Venezuelan President Nicolas Maduro on Wednesday pledged to begin charging citizens for gasoline, as the fourth cargo of a five-tanker flotilla bringing fuel from Iran approached the South American nation's exclusive economic zone. Iran is providing the country with up to 1.53 million barrels of gasoline and components to help it ease an acute scarcity that has forced Venezuelans to wait in hours-long lines at service stations or pay steep prices on the black market. With the arrival of the gasoline, Maduro said he would end the policy of providing fuel effectively for free after more than two decades of frozen pump prices.
A gang of 26 suspected people smugglers have been arrested in France and Belgium in an investigation prompted by the deaths of 39 Vietnamese migrants found in the back of a lorry in Essex last year. In Belgium, 11 Vietnamese and two Moroccans were held, while in France, authorities said the suspects were “mostly Vietnamese and French”. The suspects are allegedly part of an organised crime group that smuggles refugees from Asia, particularly from Vietnam, and that likely has transported up to several dozen people every day for several months, Europol said in a statement.
The Justice Department has closed its investigation into three senators over stock sales made just before the market slide triggered by the coronavirus outbreak, according to people familiar with the matter. Dianne Feinstein, D-Calif.; Kelly Loeffler, R-Ga.; and James Inhofe, R-Okla.; that the Justice Department will not be pursuing insider trading charges against them, people familiar with the matter said. A Justice Department spokeswoman declined to comment on the development, which was first reported by the New York Times.
JONATHAN NACKSTRAND/AFP via Getty Images Swedish officials praised the success of the country's lockdown-free coronavirus strategy on Tuesday, saying the relaxed policies had helped slow the transmission of COVID-19. "Transmission is slowing down, the treatment of COVID-19 patients in intensive care is decreasing significantly, and the rising death toll curve has been flattened," Swedish Foreign Minister Ann Linde said at a press briefing. But the wider picture of the country's coronavirus response is a bit more complicated.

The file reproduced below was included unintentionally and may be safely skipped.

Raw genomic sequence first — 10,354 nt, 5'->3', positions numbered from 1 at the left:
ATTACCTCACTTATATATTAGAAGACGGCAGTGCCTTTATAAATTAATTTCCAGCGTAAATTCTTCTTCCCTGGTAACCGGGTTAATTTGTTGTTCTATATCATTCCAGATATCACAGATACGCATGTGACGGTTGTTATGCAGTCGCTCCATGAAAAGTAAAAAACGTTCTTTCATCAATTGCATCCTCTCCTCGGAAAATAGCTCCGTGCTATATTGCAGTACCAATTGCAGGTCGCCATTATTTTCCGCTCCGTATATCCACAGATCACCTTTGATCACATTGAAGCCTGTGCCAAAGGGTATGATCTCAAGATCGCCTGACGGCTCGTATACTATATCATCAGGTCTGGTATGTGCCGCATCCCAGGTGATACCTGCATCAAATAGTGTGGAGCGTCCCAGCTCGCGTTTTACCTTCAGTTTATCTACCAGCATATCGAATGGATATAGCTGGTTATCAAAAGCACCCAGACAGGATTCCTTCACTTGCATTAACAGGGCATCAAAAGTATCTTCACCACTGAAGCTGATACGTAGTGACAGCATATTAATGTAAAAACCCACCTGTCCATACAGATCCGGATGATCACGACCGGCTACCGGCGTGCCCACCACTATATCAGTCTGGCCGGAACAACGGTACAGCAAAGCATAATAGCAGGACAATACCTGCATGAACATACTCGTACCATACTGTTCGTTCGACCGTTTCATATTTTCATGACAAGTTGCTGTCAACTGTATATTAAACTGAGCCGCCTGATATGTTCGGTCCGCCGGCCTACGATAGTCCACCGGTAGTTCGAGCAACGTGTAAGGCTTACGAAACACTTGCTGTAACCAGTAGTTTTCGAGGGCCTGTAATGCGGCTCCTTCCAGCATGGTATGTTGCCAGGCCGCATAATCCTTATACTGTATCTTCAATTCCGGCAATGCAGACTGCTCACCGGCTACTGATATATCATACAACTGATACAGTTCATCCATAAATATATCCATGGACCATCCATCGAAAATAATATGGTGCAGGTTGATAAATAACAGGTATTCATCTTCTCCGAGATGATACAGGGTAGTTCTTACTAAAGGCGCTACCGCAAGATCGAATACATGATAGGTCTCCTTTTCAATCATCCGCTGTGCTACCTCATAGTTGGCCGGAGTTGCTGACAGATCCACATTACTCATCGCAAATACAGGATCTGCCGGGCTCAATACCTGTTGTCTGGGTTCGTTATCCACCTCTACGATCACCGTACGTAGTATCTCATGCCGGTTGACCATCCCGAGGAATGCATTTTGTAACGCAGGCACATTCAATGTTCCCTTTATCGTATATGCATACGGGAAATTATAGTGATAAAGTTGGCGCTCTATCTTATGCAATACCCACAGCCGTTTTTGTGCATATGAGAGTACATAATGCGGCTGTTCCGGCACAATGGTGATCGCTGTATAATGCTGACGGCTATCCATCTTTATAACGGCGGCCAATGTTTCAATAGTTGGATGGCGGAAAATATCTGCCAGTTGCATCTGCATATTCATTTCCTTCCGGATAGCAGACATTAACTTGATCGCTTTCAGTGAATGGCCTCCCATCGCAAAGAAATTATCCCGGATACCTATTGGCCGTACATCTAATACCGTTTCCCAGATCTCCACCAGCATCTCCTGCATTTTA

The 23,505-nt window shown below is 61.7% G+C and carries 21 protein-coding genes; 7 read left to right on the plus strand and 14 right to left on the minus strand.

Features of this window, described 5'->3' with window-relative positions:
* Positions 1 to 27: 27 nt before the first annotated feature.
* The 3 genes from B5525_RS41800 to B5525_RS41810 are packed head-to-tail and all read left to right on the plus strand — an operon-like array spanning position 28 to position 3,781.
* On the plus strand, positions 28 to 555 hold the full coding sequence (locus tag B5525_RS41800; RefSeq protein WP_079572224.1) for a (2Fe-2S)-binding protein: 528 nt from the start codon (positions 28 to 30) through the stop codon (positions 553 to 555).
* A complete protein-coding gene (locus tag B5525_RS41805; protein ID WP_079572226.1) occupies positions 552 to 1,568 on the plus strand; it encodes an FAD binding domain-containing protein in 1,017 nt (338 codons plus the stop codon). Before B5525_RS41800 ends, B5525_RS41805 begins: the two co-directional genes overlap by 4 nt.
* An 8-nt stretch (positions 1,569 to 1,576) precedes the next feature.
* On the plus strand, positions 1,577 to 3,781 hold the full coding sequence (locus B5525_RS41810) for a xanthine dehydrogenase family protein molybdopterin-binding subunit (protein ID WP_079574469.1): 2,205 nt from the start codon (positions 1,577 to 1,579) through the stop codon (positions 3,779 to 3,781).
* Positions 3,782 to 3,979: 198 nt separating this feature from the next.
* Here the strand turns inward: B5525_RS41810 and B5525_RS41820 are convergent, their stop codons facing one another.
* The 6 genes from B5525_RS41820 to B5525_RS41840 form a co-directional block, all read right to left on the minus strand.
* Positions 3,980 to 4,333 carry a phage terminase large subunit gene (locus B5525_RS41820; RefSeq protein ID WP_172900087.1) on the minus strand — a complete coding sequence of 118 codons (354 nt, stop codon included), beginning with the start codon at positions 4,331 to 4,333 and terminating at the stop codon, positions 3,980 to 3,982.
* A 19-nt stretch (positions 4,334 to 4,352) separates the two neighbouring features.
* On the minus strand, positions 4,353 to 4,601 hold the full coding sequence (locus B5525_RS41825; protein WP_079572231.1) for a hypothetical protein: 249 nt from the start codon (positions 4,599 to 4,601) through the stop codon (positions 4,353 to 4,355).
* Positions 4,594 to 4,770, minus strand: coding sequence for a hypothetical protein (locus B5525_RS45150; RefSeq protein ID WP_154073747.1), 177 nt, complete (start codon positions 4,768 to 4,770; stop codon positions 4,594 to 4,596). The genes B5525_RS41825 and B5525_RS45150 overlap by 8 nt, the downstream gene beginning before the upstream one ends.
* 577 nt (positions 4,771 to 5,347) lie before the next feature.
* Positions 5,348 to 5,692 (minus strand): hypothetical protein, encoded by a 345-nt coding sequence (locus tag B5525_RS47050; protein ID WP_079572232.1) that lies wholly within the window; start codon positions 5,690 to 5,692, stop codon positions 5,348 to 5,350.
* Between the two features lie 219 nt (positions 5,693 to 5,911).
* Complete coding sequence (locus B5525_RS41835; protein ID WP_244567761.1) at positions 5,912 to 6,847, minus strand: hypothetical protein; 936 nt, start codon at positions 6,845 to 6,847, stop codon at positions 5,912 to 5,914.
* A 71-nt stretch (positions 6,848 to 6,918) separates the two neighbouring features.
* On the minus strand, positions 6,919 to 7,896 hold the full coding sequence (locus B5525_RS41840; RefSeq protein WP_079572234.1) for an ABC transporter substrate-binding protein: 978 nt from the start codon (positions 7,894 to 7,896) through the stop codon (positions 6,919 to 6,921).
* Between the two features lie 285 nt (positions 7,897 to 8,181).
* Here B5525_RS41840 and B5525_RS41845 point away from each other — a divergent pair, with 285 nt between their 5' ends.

Two days after the US recorded its first case of coronavirus, Donald Trump said the situation was "totally under control" and assured the public it was "going to be just fine". Fast forward four months and the virus has spread across all 50 states, leaving a death toll of 100,000 from more than 1.6 million confirmed cases. The death toll in the US became the highest in the world in early April and has risen dramatically since then.
Joe Biden has hired a national director for voter protection, a role his campaign says will focus broadly on voter rights, including the disenfranchisement of people of color amid the COVID-19 pandemic. The campaign said Rachana Desai Martin will join its legal team, serving also as senior counsel. Martin, who has a strong background in voter protection work, previously worked as chief operating officer of the Democratic National Committee and as the DNC's director of civic engagement and voter protection.